S.Y. Wang
Postharvest research plays an important role in increasing the wealth of farmers, growers, shippers and those involved in the fresh produce industry. An important goal of postharvest research is to reduce losses of fruits and vegetables after harvest. Postharvest losses have been a serious problem in every country of the world. The magnitude of postharvest losses varies in different regions depending on location, climate, commodity, and handling systems. The reduction of postharvest losses results in an increase of quantity available to consumers, thus increasing production without using more land. Therefore, reducing losses is crucial for food security in countries especially where land is scarce. The increased quantity available to consumers due to reduced losses is also made without any additional use of labor, fertilizers, water and other resources. This translates to more profit and wealth to farmers, as well as more preservation of natural resources and the environment. Another goal of postharvest research is to maintain quality of fresh produce after harvest. An increasingly important aspect of produce quality is its nutritional value. Consumption of fruits and vegetables has been linked to a reduction in the risk of cardiovascular disease, cancer, diabetes, and age-related disorders. In addition to vitamins, minerals and other nutrients, fruits and vegetables are a source of many phytochemicals, which are responsible for health protection and disease prevention. Significant increases in the concentration of phytochemicals and nutritional quality of fruits and vegetables are certainly achievable through proper postharvest handling. Several postharvest techniques have been demonstrated to not only maintain but also enhance levels of flavonoids, carotenoids and other antioxidants. Postharvest research, thus, is important for improving our wealth and health.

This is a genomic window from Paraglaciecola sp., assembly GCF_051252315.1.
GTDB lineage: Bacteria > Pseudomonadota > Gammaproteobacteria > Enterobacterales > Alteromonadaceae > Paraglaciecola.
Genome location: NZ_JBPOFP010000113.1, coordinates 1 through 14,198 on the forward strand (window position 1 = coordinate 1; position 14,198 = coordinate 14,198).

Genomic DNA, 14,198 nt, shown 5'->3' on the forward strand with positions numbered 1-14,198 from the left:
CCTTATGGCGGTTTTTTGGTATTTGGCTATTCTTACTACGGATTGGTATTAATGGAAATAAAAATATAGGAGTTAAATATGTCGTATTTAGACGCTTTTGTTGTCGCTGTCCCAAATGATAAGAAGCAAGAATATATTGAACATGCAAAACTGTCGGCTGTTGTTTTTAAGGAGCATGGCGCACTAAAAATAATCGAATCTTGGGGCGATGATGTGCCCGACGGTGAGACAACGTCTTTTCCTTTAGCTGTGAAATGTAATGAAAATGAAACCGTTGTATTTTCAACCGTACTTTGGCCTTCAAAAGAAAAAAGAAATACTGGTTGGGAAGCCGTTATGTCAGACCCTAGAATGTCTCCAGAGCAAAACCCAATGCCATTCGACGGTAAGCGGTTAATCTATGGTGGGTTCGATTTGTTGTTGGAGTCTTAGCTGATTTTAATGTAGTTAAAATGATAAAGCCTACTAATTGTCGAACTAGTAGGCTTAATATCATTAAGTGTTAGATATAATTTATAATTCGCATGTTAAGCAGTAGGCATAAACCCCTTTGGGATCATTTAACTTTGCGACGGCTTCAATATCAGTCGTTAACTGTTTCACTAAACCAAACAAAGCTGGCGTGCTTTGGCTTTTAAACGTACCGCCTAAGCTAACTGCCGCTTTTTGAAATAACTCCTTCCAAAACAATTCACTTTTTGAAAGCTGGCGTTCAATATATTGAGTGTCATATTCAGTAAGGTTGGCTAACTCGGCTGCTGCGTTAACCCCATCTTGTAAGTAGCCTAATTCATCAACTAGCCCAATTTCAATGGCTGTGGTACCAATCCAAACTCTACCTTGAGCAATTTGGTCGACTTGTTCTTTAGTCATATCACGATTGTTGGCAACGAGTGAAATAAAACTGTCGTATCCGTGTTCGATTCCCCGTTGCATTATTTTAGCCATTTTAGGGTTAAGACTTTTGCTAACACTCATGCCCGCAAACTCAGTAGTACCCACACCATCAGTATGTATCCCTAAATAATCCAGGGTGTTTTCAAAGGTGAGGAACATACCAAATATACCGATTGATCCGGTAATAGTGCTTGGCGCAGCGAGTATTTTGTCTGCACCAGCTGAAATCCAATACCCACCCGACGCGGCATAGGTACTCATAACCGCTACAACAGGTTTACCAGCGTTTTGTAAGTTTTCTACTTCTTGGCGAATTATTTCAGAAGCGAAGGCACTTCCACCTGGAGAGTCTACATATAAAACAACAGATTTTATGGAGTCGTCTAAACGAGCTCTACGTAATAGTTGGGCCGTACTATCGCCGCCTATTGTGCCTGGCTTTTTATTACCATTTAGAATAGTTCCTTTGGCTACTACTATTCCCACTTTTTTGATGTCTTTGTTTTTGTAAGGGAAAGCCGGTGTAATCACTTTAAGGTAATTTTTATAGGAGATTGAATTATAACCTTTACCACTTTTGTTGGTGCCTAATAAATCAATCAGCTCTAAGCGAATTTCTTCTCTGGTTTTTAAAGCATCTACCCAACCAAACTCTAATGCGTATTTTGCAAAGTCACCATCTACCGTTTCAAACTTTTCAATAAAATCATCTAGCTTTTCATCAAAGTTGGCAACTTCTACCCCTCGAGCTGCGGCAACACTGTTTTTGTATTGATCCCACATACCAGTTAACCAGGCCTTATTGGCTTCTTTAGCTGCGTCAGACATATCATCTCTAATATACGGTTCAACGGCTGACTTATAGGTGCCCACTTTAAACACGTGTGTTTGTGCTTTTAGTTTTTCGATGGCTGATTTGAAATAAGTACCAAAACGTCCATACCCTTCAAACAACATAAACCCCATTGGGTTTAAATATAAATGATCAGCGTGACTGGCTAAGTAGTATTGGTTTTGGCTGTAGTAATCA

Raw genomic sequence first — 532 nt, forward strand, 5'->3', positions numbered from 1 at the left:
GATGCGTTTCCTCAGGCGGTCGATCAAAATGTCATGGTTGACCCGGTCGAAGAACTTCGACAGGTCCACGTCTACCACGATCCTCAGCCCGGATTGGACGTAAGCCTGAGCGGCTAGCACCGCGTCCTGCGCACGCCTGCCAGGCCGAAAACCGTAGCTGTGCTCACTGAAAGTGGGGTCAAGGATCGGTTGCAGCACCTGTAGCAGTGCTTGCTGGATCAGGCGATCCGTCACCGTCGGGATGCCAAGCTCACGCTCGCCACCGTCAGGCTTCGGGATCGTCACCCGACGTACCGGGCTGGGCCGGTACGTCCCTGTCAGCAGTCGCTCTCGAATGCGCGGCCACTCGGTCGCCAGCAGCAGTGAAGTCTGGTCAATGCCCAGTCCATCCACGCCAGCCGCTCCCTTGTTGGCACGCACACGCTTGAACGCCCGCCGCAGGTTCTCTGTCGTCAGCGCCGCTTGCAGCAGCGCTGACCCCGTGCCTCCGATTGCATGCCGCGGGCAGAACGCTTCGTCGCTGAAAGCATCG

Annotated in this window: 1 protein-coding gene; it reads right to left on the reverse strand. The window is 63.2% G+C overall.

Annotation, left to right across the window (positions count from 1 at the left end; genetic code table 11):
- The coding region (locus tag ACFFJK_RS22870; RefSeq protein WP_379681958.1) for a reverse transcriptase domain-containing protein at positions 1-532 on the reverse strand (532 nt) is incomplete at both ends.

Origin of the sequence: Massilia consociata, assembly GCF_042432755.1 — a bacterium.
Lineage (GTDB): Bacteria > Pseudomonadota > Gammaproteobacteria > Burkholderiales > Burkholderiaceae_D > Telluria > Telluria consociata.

Wang, S.Y. (2013). POSTHARVEST FOR WEALTH AND HEALTH. Acta Hortic. 1012, 785-796
DOI: 10.17660/ActaHortic.2013.1012.106
fruits, vegetables, postharvest losses, postharvest techniques, phytonutrients, health benefits

Acta Horticulturae